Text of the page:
Thursday, March 1, 2007 at 8:21 pm

Canadian Railway News Roundup

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CN’s conductors and yard workers began returning to work earlier this week; CBC News and The Globe and Mail have some of the details of the tentative agreement and some background on the intra-union tensions (the Canadian branch may switch affiliations to the Teamsters). Final vote results due March 26.

Let it never be said that CN has a monopoly on rail accidents in this country, or even in British Columbia: yesterday, a hydrochloric acid spill on the CPR main line in the Kicking Horse Canyon east of Golden, B.C. had the town on alert. Thanks in part to the cold, though, the eight-car spill was contained.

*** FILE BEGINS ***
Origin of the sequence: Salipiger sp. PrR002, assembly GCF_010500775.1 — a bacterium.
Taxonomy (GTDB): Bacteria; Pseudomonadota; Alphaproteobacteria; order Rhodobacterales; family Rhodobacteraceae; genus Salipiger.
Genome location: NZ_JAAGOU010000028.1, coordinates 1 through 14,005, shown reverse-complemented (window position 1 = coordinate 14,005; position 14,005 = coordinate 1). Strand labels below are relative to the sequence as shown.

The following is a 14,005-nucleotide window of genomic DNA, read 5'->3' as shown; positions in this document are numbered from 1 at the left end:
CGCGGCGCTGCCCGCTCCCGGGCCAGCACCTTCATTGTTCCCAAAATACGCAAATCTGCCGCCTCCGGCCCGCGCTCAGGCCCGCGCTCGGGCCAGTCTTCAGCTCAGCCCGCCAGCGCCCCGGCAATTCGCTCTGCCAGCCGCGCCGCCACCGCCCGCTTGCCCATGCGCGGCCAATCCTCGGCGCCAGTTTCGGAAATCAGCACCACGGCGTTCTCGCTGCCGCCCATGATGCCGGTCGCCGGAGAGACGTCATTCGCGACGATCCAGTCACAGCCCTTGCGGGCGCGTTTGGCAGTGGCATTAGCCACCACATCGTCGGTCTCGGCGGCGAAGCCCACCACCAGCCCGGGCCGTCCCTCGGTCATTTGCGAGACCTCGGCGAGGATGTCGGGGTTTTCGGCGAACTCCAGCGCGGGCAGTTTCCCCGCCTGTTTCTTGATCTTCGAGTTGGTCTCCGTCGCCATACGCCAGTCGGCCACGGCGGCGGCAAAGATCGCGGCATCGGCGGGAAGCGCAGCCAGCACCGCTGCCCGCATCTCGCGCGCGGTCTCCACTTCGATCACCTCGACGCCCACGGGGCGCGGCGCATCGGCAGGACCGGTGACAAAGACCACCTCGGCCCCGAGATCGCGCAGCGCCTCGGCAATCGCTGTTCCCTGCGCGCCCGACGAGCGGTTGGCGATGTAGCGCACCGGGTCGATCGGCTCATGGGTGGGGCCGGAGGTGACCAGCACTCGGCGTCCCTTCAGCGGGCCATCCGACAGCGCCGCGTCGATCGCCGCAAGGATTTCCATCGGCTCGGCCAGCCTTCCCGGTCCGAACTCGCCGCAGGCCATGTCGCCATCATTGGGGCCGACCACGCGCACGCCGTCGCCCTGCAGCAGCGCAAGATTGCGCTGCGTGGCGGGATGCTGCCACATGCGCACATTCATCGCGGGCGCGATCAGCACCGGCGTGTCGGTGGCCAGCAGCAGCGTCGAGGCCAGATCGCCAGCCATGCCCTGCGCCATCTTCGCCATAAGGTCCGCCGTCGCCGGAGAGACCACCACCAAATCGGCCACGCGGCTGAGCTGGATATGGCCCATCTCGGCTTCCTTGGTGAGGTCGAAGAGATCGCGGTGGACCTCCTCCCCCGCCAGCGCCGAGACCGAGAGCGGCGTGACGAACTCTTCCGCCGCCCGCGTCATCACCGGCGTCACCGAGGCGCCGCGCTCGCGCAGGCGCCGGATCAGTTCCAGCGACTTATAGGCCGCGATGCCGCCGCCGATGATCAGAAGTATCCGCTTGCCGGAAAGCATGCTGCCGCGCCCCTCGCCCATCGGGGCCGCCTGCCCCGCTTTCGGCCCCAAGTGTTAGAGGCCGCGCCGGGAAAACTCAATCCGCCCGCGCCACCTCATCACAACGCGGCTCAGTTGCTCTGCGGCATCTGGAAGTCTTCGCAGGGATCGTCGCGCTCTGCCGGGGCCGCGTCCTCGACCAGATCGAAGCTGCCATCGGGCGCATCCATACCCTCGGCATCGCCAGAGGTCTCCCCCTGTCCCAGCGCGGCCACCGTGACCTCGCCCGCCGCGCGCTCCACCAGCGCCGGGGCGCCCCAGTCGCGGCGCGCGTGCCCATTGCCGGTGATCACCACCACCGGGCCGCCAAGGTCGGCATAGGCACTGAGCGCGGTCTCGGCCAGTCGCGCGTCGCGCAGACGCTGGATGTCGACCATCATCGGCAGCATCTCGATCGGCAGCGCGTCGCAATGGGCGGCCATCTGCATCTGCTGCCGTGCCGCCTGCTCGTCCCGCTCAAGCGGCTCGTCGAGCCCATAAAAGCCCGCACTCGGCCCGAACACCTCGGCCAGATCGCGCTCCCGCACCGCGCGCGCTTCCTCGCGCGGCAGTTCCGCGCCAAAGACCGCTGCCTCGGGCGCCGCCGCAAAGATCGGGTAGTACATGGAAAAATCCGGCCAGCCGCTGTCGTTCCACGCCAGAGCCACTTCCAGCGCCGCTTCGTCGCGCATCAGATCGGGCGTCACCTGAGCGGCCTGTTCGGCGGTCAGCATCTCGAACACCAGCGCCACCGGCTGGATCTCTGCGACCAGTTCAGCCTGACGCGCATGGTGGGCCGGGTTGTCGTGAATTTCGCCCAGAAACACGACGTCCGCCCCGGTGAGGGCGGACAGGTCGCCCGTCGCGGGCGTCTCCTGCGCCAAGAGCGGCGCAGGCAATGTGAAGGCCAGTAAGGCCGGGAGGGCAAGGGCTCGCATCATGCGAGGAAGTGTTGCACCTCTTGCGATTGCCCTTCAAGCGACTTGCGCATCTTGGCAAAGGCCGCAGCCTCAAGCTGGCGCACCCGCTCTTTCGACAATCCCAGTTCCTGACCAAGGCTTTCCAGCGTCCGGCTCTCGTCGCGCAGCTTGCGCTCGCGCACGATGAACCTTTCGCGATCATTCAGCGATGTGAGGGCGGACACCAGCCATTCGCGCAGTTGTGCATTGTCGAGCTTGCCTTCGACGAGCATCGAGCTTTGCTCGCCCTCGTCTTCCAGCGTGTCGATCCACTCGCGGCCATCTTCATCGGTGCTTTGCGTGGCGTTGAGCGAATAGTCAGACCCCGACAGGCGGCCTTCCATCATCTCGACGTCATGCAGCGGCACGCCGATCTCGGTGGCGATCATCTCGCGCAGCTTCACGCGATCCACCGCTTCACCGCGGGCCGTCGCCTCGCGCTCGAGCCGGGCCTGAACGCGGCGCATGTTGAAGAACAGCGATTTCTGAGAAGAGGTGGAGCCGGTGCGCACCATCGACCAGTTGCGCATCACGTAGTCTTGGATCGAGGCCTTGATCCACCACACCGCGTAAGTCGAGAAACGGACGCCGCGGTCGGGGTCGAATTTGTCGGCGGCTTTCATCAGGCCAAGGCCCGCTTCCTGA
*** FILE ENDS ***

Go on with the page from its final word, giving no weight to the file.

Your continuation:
Ah, but CN never disappoints. A major derailment this morning in Pickering, Ontario (east of Toronto) on the CN mainline is disrupting both freight and passenger service (see VIA Rail’s announcement). And there’s a major snowstorm in the offing — when rail service is sometimes the only thing that still runs.

Back to B.C., where the provincial government’s 2004 sale of BC Rail to CN has always been controversial, and not just because of how CN has subsequently run trains over that line. It’s at the centre of a fraud and breach of trust case involving several politicians and aides. The Globe and Mail reports that a former finance minister has denied offering OmniTrax the rail line to the Roberts Bank coal port as a “consolation prize” for staying in the bidding for BC Rail after the CPR bailed out of the competition.

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